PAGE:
As an undergraduate student, I used to walk to Musser Gap from my dorm room on campus to spend a weekend or more backpacking. In the past few years, trails were created that connect Musser Gap to Shingletown Gap and the Mid-State Trail–one could start a hike at Musser Gap and hike for weeks without leaving the woods.
Fifteen years later, it is now a regular part of my job as a park ranger to share my wonderment out on the 6 to 10 Trail. It’s been almost ten years since the trail was developed. Some sections along the oldest parts of the railroad are for hiking only. The trails are still fairly primitive, but much improved since my first time out there. Other parts of the trail, where the rough ballast rocks used to give me so much trouble, have now been covered with smooth, crushed limestone for the enjoyment of thousands of hikers and bicyclists every month.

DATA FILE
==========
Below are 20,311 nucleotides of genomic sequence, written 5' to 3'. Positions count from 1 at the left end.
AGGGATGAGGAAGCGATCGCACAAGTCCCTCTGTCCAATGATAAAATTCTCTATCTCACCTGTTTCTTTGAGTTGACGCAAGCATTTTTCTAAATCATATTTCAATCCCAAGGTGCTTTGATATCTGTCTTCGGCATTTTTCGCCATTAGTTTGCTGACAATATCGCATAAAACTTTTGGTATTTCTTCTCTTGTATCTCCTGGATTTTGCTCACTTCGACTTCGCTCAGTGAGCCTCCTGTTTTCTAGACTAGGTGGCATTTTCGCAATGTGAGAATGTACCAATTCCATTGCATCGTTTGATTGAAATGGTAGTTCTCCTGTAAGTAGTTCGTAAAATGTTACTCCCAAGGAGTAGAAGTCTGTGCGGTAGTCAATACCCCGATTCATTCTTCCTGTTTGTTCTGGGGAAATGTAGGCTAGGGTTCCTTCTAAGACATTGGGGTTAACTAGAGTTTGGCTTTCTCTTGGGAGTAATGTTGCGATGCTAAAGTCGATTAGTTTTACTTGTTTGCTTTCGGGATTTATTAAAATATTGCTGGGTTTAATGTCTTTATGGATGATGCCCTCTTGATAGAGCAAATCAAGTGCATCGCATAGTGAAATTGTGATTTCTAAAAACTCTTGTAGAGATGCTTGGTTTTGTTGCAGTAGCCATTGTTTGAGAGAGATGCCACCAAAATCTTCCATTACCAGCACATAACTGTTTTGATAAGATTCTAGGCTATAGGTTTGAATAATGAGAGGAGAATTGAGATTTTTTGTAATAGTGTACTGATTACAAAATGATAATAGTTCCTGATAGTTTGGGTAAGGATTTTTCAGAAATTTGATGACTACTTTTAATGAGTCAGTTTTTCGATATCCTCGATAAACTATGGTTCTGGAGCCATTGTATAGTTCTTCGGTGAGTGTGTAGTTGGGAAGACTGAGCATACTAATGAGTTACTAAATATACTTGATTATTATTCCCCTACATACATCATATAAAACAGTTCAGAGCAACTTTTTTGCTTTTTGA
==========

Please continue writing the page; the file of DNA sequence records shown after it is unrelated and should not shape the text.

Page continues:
The trail provides an excellent surface, completely traffic-free. It traverses a region of unusual natural beauty. The trail tracks through forests along Kratzer Run, Anderson Creek, and the Susquehanna River. Running on this trail evoked the history of the region—especially that of the Susquehannock native people, who lived in villages along these streams, and traveled the rivers and pathways of the area for centuries.
Spring Creek runs clear and cold, and is fed, as its name indicates, by the many springs along its course. The trail is a walker’s delight. Each meander of the stream is an invitation to new discoveries. The riparian environment is perfect for turtles, and the numerous insects the wary trout depend upon. A wide variety of trees, bushes, ferns, and wildflowers adds additional interest. The path, much of which follows Fish Commission access roads, makes for easy, pleasant walking.